British Columbia cherry shipments will start in early June. Record shipments are predicted this season with 12 million pounds being estimated. This volume would be up from the 10.5 million pounds in 2015. Most British Columbia cherry shipments are destined for markets in Western Canada and the United States.
California Cherry Shipments
California cherry shipments are now in full throttle from the San Joaquin Valley. A good, but not record crop is now being shipped and will continue for another couple of weeks.
San Joaquin Valley produce shipments- grossing about $4400 to Chicago.
West coast produce shipments are early this year, while East Coast produce shipments are running late. Here’s a round up on loading opportunities ranging from California stone fruit, Southeastern produce shipments and watermelons.
Stone Fruit Shipments
California stone fruit shipments have started a few days earlier than normal. Last year shipments totaled about 35 million cartons. This year estimates are about 40 million cartons. Apricot shipments got underway a couple of weeks ago. Good volume is expected in the days leading up to the Memorial weekend May 28-30.
Yellow nectarine shipments get underway around May 5th and yellow peach shipments will start about May 7-10. Plum loadings kick off about June 1st.
Even at a total of 40 million cartons of the peach, plums and nectarines, California is still 20 percent below the volume it had a decade ago. A lot of fruit acreage was pulled out of the ground and replaced with nuts in first decade of this century.
Florida Produce Shipments
Unlike the early start for many California produce shipments, Florida is the opposite. In late April, growers were beginning to ship good volume. However, this was later than the typical mid-April start of larger shipments. Large volumes of sweet corn shipments are seen for the month of May. While some shippers had good volume the last week of April, other shippers will not move into good volume until the middle of May.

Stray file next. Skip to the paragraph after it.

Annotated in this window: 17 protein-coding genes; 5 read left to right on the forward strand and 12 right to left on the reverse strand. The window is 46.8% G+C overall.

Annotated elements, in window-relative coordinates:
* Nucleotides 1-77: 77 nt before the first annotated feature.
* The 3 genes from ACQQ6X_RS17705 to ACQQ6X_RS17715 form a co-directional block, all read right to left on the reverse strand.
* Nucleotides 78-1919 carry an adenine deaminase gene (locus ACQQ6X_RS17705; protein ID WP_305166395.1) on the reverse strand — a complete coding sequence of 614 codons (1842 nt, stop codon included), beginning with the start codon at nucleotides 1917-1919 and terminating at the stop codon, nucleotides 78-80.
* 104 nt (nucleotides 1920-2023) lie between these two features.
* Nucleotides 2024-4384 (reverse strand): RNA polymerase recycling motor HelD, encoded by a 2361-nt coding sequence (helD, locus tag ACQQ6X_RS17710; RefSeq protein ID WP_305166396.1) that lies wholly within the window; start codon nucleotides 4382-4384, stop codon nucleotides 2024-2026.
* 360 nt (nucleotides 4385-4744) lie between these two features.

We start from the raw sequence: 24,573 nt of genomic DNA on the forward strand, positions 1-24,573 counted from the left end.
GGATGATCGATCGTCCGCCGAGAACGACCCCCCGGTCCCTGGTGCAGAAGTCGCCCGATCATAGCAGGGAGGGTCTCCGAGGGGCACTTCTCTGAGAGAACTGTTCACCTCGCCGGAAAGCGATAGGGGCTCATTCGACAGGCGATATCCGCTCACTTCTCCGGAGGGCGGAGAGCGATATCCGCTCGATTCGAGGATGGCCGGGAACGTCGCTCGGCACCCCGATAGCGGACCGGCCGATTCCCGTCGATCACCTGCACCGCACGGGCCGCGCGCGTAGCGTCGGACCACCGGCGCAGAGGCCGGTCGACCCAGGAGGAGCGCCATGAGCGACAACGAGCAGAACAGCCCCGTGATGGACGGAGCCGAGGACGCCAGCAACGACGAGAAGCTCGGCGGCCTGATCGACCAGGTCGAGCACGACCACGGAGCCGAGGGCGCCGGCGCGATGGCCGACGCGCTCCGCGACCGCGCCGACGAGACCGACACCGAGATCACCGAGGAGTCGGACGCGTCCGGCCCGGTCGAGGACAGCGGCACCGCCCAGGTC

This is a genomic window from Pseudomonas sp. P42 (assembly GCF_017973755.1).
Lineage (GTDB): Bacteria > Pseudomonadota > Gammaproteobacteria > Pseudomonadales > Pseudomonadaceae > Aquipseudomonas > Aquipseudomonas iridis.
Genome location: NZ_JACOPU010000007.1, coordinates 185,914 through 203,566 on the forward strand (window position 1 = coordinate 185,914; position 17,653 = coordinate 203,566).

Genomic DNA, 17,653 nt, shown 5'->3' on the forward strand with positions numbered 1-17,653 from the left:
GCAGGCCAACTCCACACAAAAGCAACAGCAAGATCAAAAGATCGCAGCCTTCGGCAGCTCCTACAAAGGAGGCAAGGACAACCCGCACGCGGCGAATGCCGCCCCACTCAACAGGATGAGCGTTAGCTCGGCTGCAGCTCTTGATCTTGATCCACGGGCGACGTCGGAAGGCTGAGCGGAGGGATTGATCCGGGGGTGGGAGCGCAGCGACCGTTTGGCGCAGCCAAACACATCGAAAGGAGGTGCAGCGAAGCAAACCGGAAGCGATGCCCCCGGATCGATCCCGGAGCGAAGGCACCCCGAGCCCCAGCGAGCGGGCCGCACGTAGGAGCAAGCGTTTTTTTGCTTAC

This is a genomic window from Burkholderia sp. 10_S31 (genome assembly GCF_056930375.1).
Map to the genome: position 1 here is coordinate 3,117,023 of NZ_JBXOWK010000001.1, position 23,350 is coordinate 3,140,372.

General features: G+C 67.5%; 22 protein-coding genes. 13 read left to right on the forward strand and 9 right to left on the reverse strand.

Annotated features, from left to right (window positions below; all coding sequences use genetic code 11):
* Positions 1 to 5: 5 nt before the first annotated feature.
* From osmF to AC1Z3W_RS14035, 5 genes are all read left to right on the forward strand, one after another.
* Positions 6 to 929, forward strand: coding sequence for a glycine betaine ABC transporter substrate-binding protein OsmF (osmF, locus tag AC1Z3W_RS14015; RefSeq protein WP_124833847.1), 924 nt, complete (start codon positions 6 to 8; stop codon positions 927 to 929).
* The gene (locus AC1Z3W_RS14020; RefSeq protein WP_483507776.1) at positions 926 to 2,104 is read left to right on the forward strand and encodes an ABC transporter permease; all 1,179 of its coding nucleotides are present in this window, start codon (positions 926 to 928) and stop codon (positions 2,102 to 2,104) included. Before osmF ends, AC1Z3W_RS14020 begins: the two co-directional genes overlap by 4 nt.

Florida vegetables shipments – grossing about $3400 to New York City.
Georgia Sweet Corn Shipments
Georgia sweet corn should start shipping in small amounts from May 20 until early June, before hitting good volume.
Texas watermelon shipments should get underway the second week of May, while light supplies of Mexican melons continue to cross the border at McAllen. Heavier Mexican melon volume is crossing the border at Nogales. About 750 truck loads of Mexican watermelons crossed the border into Nogales last week, while volume continues to increase. Florida watermelon shipments are miniscule to that at Nogales right now, but is increasing.
Mexican melons, tomatoes and vegetables at Nogales – grossing about $3200 to Chicago.
A number of states are just getting underway with spring produce shipments, plus we through in some updates on a few that have been shipping all along.
California cherry shipments have been underway for a week or more out of the San Joaquin Valley. Good volume is expected next week (May 2-6). Good loading opportunities will continue for several weeks, before being replaced by shipments out of the Yakima Valley in Washington state.
Asparagus loadings from three separate regions should be good leading up to Mother’s Day, Sunday, May 8th. California, Washington and Mexico have all been shipping in the second half of April.
California volume remains steady, and Washington state came out of the gate with good supplies. Baja California and other Mexican shipping areas have been ramping up in April and should have good supplies for about the next six weeks.